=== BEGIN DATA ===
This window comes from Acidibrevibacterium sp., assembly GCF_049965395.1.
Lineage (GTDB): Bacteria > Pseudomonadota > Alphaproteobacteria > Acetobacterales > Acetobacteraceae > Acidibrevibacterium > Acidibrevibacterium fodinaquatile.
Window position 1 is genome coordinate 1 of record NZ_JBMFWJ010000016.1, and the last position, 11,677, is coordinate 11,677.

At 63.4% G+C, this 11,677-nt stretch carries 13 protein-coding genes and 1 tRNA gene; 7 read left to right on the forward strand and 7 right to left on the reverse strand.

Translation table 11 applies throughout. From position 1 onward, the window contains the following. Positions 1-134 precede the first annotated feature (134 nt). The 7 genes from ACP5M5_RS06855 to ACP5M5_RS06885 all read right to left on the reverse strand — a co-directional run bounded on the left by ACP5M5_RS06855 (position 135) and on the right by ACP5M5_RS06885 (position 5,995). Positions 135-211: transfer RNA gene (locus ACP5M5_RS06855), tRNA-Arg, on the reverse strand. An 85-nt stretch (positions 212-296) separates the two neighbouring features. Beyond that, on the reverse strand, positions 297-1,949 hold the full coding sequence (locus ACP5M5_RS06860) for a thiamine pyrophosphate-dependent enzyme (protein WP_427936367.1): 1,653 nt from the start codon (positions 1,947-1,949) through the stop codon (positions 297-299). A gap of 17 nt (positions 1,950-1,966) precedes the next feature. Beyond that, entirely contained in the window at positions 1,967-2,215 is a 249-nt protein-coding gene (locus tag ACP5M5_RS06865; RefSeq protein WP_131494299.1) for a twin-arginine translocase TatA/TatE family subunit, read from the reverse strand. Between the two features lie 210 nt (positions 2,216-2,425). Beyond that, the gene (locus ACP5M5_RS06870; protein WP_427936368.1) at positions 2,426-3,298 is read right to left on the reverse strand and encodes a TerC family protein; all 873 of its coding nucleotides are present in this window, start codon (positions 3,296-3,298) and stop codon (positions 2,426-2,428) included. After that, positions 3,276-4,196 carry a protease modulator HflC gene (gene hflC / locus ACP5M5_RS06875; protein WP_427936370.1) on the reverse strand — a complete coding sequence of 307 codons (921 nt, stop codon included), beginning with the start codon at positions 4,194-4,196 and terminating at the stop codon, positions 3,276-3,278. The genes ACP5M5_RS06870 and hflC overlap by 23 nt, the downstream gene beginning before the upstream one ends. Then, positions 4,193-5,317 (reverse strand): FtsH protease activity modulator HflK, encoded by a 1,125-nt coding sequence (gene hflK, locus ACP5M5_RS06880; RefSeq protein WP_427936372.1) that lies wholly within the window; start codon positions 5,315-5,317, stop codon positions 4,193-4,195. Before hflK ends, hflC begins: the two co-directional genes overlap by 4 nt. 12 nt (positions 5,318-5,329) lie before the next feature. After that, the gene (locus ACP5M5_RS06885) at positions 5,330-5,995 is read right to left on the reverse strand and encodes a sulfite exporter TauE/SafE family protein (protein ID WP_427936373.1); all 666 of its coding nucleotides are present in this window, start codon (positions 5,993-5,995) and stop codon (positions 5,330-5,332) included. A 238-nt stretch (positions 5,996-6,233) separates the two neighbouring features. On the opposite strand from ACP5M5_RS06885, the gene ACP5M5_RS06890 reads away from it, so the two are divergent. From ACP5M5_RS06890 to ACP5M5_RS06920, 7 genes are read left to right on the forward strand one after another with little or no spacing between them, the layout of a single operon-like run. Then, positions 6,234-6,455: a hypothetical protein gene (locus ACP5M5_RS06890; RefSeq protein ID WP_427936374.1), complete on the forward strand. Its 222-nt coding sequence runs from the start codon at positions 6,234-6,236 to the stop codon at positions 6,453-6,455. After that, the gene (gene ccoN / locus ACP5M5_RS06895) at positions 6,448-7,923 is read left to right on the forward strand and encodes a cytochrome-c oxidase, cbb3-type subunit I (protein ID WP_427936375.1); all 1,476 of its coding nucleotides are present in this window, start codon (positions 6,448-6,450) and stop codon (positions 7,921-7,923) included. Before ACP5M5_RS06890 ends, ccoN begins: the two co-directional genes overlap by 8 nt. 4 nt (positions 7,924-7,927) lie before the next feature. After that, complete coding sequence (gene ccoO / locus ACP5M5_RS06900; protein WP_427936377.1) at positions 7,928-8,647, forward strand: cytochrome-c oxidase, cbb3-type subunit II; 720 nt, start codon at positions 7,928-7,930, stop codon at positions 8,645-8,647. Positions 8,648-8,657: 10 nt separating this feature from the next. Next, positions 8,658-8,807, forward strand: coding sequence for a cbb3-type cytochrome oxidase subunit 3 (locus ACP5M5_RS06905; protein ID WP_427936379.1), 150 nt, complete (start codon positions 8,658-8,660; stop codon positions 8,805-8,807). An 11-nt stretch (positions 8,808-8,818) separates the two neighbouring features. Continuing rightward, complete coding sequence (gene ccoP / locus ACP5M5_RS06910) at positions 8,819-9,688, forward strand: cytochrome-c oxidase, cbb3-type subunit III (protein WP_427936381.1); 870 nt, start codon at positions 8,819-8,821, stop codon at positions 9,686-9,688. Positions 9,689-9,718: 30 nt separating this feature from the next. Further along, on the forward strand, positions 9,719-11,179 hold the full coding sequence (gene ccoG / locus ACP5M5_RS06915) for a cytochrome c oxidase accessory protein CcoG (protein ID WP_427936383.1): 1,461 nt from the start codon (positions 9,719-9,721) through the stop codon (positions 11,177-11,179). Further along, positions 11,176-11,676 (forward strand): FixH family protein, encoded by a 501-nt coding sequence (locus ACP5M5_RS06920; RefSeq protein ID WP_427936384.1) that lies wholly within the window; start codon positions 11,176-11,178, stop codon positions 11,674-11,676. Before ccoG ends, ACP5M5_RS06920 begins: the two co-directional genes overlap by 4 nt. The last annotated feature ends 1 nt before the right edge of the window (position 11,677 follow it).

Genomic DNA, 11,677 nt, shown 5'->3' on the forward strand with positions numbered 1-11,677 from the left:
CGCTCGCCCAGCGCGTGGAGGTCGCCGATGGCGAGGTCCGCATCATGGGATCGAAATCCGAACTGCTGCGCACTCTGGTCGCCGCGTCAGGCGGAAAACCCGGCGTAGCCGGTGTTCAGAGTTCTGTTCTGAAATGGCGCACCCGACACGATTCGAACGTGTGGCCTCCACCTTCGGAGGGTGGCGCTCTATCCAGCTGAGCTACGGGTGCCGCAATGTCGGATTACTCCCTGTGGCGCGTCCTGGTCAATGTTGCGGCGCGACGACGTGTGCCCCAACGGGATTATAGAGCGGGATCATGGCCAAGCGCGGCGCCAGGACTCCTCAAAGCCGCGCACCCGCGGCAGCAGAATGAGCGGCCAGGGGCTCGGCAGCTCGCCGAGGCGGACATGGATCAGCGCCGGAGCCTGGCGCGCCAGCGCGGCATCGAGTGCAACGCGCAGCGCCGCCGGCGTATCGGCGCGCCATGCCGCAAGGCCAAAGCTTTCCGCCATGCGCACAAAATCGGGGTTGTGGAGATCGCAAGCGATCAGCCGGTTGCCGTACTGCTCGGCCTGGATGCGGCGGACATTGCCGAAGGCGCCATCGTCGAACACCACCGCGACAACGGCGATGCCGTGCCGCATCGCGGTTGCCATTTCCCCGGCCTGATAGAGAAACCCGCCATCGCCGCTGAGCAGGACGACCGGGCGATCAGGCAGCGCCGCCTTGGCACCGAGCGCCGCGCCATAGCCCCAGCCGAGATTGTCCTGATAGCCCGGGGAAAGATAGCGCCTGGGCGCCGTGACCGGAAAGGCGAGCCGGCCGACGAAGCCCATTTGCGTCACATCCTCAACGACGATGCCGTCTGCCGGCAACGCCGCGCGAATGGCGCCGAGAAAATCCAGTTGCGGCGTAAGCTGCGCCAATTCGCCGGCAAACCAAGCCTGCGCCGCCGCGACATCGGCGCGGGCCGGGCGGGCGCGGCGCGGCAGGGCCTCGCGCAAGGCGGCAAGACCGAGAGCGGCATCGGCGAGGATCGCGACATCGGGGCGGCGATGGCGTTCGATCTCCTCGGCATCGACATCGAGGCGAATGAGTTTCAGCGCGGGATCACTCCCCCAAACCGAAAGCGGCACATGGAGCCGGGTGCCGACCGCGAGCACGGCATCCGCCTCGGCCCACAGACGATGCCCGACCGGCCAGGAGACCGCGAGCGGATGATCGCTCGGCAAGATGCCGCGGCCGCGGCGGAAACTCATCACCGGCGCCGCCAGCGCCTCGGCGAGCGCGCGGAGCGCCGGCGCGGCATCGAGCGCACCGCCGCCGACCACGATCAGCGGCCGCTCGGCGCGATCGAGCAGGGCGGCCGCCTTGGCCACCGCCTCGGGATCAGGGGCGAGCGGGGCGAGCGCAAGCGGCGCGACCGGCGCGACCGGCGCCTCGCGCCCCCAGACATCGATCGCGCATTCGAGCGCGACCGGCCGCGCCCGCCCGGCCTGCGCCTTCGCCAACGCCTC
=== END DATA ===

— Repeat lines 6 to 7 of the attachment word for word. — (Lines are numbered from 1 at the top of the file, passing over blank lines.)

Genomic DNA, 11,677 nt, shown 5'->3' on the forward strand with positions numbered 1-11,677 from the left:
CGCTCGCCCAGCGCGTGGAGGTCGCCGATGGCGAGGTCCGCATCATGGGATCGAAATCCGAACTGCTGCGCACTCTGGTCGCCGCGTCAGGCGGAAAACCCGGCGTAGCCGGTGTTCAGAGTTCTGTTCTGAAATGGCGCACCCGACACGATTCGAACGTGTGGCCTCCACCTTCGGAGGGTGGCGCTCTATCCAGCTGAGCTACGGGTGCCGCAATGTCGGATTACTCCCTGTGGCGCGTCCTGGTCAATGTTGCGGCGCGACGACGTGTGCCCCAACGGGATTATAGAGCGGGATCATGGCCAAGCGCGGCGCCAGGACTCCTCAAAGCCGCGCACCCGCGGCAGCAGAATGAGCGGCCAGGGGCTCGGCAGCTCGCCGAGGCGGACATGGATCAGCGCCGGAGCCTGGCGCGCCAGCGCGGCATCGAGTGCAACGCGCAGCGCCGCCGGCGTATCGGCGCGCCATGCCGCAAGGCCAAAGCTTTCCGCCATGCGCACAAAATCGGGGTTGTGGAGATCGCAAGCGATCAGCCGGTTGCCGTACTGCTCGGCCTGGATGCGGCGGACATTGCCGAAGGCGCCATCGTCGAACACCACCGCGACAACGGCGATGCCGTGCCGCATCGCGGTTGCCATTTCCCCGGCCTGATAGAGAAACCCGCCATCGCCGCTGAGCAGGACGACCGGGCGATCAGGCAGCGCCGCCTTGGCACCGAGCGCCGCGCCATAGCCCCAGCCGAGATTGTCCTGATAGCCCGGGGAAAGATAGCGCCTGGGCGCCGTGACCGGAAAGGCGAGCCGGCCGACGAAGCCCATTTGCGTCACATCCTCAACGACGATGCCGTCTGCCGGCAACGCCGCGCGAATGGCGCCGAGAAAATCCAGTTGCGGCGTAAGCTGCGCCAATTCGCCGGCAAACCAAGCCTGCGCCGCCGCGACATCGGCGCGGGCCGGGCGGGCGCGGCGCGGCAGGGCCTCGCGCAAGGCGGCAAGACCGAGAGCGGCATCGGCGAGGATCGCGACATCGGGGCGGCGATGGCGTTCGATCTCCTCGGCATCGACATCGAGGCGAATGAGTTTCAGCGCGGGATCACTCCCCCAAACCGAAAGCGGCACATGGAGCCGGGTGCCGACCGCGAGCACGGCATCCGCCTCGGCCCACAGACGATGCCCGACCGGCCAGGAGACCGCGAGCGGATGATCGCTCGGCAAGATGCCGCGGCCGCGGCGGAAACTCATCACCGGCGCCGCCAGCGCCTCGGCGAGCGCGCGGAGCGCCGGCGCGGCATCGAGCGCACCGCCGCCGACCACGATCAGCGGCCGCTCGGCGCGATCGAGCAGGGCGGCCGCCTTGGCCACCGCCTCGGGATCAGGGGCGAGCGGGGCGAGCGCAAGCGGCGCGACCGGCGCGACCGGCGCCTCGCGCCCCCAGACATCGATCGCGCATTCGAGCGCGACCGGCCGCGCCCGCCCGGCCTGCGCCTTCGCCAACGCCTC